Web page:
WENATCHEE, Wash. – After quite the winter snowstorm in the northwest, we are back with another episode of Fast Facts: The Cast. Marketing director at Stemilt, Brianna Shales, meets with Stemilt merchandising manager, Tim Harrington, to discuss apple category performance data from Nielsen over the latest 12 weeks from November 7, 2021, to January 29, 2022.
“We had some wild weather in the west in January that caused a few hiccups for apple shipments, but it was good to see that apple sales continued to show those 7% dollar increases year over year with Gala and Honeycrisp leading the pack at 44% of apple volumes,” explained Shales.
Apples made up 6.1% of total produce department sales nationally during this time period which reflected the same percentage the year prior. In the Midwest, apples made up 6.9% of total produce department sales during these most recent 12 weeks. Nationally, apples were down in volume by 2% during this timeframe compared to the same time last year. This is due to a smaller crop size, and the previous 12-week period from October through January 1 had apple volumes down 3.3 percent year-over year. Closing the gap on apple volumes during a short crop was a good sign of category health through the holiday period.
“There are opportunities to promote Granny Smith, Pink Lady®, and Fuji this season,” shared Harrington. “Granny Smith apples are a very strong number three in the category and volume is down 5.7% from last year. I suggest retailers look back and refocus on Granny Smith to give it more power through promotion.”
The top five apples remained unchanged: Gala and Honeycrisp combine to make up 44% of the category volume, followed by Fuji, Granny Smith, Red Delicious, and Pink Lady® as the #6 apple. Supplies of Gala and Honeycrisp are tightening a bit as regionals wind up and due to smaller crop volumes in Washington State. Retailers should react to these crop differences by shifting bulk promotions to other core apples – Granny, Fuji, Pink Lady®, and Cosmic Crisp®. Continue the strategy of promoting multiple varieties on ad at once and using tiered pricing to attract different shoppers.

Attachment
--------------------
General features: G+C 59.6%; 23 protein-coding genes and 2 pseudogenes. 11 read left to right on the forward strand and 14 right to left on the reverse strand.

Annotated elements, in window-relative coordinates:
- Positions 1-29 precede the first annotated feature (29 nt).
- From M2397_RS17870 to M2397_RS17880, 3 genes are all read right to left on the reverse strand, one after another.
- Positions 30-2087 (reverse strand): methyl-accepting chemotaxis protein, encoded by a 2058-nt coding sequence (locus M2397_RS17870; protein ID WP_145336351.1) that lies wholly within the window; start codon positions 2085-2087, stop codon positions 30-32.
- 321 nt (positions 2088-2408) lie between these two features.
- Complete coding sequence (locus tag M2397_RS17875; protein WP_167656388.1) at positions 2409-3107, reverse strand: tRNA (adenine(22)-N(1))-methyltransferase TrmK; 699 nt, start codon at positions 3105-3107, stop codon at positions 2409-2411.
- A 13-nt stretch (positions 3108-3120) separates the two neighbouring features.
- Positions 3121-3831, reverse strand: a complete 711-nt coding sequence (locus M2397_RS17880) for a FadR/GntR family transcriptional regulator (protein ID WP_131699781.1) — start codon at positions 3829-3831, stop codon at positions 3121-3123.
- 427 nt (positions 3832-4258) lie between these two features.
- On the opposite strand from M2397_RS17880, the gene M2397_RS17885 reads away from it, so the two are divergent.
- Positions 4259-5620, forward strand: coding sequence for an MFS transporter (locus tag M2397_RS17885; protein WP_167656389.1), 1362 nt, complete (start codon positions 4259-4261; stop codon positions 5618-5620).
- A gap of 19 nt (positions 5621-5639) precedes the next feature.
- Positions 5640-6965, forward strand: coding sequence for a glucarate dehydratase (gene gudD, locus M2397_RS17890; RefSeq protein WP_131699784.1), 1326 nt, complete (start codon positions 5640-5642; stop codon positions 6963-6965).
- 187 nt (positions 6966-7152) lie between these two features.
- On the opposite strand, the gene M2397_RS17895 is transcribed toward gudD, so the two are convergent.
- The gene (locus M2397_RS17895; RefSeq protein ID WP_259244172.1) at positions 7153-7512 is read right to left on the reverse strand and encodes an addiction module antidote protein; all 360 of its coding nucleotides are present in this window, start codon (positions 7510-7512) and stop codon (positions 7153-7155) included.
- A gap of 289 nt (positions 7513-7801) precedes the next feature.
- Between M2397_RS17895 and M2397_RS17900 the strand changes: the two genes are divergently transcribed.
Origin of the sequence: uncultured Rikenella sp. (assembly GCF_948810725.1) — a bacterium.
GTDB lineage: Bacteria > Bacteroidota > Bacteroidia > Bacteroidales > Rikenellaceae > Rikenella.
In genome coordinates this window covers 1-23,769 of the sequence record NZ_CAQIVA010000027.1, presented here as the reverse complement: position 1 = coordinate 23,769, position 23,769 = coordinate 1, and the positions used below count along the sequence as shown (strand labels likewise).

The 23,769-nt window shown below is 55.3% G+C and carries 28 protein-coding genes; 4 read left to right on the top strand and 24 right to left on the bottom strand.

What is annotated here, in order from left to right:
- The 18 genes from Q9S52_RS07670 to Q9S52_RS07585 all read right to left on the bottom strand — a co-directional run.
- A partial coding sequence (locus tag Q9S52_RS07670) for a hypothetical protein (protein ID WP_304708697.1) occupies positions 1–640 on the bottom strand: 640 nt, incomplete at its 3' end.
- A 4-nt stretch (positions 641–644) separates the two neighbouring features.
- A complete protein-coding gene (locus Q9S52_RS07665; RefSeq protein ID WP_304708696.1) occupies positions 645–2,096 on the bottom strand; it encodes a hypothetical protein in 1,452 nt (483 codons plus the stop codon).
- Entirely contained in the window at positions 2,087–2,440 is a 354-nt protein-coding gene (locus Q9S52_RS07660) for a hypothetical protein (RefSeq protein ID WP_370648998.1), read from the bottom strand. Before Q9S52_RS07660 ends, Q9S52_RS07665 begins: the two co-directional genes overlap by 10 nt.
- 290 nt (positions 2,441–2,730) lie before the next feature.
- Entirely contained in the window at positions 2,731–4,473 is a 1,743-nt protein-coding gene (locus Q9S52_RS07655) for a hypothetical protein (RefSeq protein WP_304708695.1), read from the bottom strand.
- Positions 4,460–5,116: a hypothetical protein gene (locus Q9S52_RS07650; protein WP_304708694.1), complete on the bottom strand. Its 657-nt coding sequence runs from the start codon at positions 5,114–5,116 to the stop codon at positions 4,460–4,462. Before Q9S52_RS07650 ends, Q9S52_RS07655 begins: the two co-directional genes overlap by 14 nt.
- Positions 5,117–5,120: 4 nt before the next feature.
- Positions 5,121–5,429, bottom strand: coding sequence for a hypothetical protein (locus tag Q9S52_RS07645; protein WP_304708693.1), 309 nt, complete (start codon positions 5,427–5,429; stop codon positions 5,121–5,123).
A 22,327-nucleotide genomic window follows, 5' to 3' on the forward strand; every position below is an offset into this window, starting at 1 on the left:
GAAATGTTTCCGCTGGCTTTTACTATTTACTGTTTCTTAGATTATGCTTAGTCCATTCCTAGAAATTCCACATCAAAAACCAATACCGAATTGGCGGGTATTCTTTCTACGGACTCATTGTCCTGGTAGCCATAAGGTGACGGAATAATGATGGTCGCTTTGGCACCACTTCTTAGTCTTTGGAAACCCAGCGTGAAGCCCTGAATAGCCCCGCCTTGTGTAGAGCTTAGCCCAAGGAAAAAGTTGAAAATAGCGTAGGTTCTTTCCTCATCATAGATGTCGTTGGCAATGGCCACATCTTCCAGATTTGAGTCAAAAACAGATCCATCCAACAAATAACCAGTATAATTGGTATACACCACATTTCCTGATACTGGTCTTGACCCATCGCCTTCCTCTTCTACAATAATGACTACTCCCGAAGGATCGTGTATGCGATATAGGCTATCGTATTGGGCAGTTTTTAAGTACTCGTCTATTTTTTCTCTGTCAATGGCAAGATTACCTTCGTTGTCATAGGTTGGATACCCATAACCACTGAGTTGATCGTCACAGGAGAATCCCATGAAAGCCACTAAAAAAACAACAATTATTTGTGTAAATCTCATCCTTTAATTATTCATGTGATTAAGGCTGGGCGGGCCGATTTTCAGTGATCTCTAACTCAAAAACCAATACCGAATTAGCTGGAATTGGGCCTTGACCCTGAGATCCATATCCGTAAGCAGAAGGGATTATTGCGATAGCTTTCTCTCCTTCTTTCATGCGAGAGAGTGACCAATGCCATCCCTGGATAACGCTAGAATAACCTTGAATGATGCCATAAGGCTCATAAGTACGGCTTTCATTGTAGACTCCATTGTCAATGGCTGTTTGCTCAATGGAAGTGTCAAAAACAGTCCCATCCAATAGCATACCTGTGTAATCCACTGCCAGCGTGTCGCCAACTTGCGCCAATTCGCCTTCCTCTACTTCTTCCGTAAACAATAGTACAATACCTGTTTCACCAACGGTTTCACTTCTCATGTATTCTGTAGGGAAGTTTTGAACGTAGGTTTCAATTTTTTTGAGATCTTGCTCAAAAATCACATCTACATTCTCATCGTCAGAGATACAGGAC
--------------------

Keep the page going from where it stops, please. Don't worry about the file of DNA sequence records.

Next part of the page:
“If we look at Fuji apples, they’re down 2.5% in volume, but they’re up 6.9% in sales, making it a strong number four in your apple varieties,” explained Harrington. “Pink Lady® is a rising star in the category this year, and is showing exceptional fruit color, quality, and sizing in the industry. Pink Lady® is up 39.4% in volume and 40% in sales. We absolutely want retailers to capture those sales. Remember the GFP’s: Granny Smith, Fuji, and Pink Lady®.”
Apple dollars remain elevated over last year and are up 7%. This is due to inflation and a shorter national crop. The average retail price per pound on apples during the latest 12 weeks was $1.90. During this timeframe last year, it was $1.75 per pound.
“We also know that 60% of apples are being sold in bulk and 40% in bags, but let’s talk about those per-pound prices and how retailers can approach that as part of their strategy this year,” said Shales to Harrington. “Retailers are definitely going to want to work on finding that balance between bag and bulk because it will take both for the category’s success.”
It’s going to be important for retailers to know what a dollar driver bulk apples are for the category and plan bulk apple promotions accordingly. Conventional bulk sells for $0.46 per pound more on average than conventional bags. For organic bulk, it is more exaggerated at $0.78 per pound more than organic bags.
“Having both bulk and bag is an important part of having a successful category,” explained Harrington. “Bulk apples are giving you 46 cents more a pound than that of the bagged price per pound. Having bulk in your mix and a strong representation will blend right into that bottom line in sales. When you look at organics, you can almost double that. I would encourage bulk sales on both conventional and organic apples, it certainly makes those cash registers sing!”
Another variety, the Cosmic Crisp®, has moved from being #13 on the national apple list to#12! Cosmic Crisp® was up 14% nationally in volume vs. last year during this timeframe. This is expected because the volume of this apple is growing continuously. It had its top retail week of the season in mid-January that follow what Shales and Harrington have observed at retail via increased promotions and display
space. This apple will be highly promotable all spring.
“Those four varieties would be great for multi variety ads on apples,” said Shales. “I can definitely see that display space expansion and Cosmic Crisp® promotion picking up as volumes increase. It’s exciting to see the apple’s growth in the Midwest and Northeast regions.”
Stemilt is a family-owned grower, packer, and shipper of tree fruit. Owned and operated by the Mathison family, Stemilt’s mission is to cultivate people and delight consumers with its World Famous Fruits. Stemilt is a leader in sweet cherries and organic tree fruits, and a key supplier of apples and pears. The company stewards an environmentally sustainable and socially responsible business through its Responsible Choice® program, which has been in place since 1989. For more information about Stemilt, visit www.stemilt.com.